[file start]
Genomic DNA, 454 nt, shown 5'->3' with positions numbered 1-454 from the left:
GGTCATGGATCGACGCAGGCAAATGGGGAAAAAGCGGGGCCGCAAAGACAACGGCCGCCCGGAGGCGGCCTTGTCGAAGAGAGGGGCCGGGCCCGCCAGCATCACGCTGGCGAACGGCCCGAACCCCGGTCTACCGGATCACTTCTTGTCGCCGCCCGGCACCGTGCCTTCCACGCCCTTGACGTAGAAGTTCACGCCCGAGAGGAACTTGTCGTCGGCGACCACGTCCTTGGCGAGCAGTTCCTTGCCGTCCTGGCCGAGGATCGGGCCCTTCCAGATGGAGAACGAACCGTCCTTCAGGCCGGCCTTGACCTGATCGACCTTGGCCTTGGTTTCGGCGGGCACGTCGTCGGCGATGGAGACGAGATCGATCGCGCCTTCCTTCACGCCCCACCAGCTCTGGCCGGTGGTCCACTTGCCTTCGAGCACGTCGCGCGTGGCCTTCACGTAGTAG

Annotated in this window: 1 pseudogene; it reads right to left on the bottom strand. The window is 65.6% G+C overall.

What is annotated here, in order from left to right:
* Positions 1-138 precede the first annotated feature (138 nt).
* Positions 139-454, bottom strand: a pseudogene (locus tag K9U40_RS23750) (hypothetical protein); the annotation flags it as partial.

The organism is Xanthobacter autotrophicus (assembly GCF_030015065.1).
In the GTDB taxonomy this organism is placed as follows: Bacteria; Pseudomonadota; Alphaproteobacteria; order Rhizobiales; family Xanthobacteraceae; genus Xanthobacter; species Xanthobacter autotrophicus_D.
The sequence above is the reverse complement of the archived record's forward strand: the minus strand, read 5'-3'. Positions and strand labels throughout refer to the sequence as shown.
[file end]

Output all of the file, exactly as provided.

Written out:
Genomic DNA, 454 nt, shown 5'->3' with positions numbered 1-454 from the left:
GGTCATGGATCGACGCAGGCAAATGGGGAAAAAGCGGGGCCGCAAAGACAACGGCCGCCCGGAGGCGGCCTTGTCGAAGAGAGGGGCCGGGCCCGCCAGCATCACGCTGGCGAACGGCCCGAACCCCGGTCTACCGGATCACTTCTTGTCGCCGCCCGGCACCGTGCCTTCCACGCCCTTGACGTAGAAGTTCACGCCCGAGAGGAACTTGTCGTCGGCGACCACGTCCTTGGCGAGCAGTTCCTTGCCGTCCTGGCCGAGGATCGGGCCCTTCCAGATGGAGAACGAACCGTCCTTCAGGCCGGCCTTGACCTGATCGACCTTGGCCTTGGTTTCGGCGGGCACGTCGTCGGCGATGGAGACGAGATCGATCGCGCCTTCCTTCACGCCCCACCAGCTCTGGCCGGTGGTCCACTTGCCTTCGAGCACGTCGCGCGTGGCCTTCACGTAGTAG

Annotated in this window: 1 pseudogene; it reads right to left on the bottom strand. The window is 65.6% G+C overall.

What is annotated here, in order from left to right:
* Positions 1-138 precede the first annotated feature (138 nt).
* Positions 139-454, bottom strand: a pseudogene (locus tag K9U40_RS23750) (hypothetical protein); the annotation flags it as partial.

The organism is Xanthobacter autotrophicus (assembly GCF_030015065.1).
In the GTDB taxonomy this organism is placed as follows: Bacteria; Pseudomonadota; Alphaproteobacteria; order Rhizobiales; family Xanthobacteraceae; genus Xanthobacter; species Xanthobacter autotrophicus_D.
The sequence above is the reverse complement of the archived record's forward strand: the minus strand, read 5'-3'. Positions and strand labels throughout refer to the sequence as shown.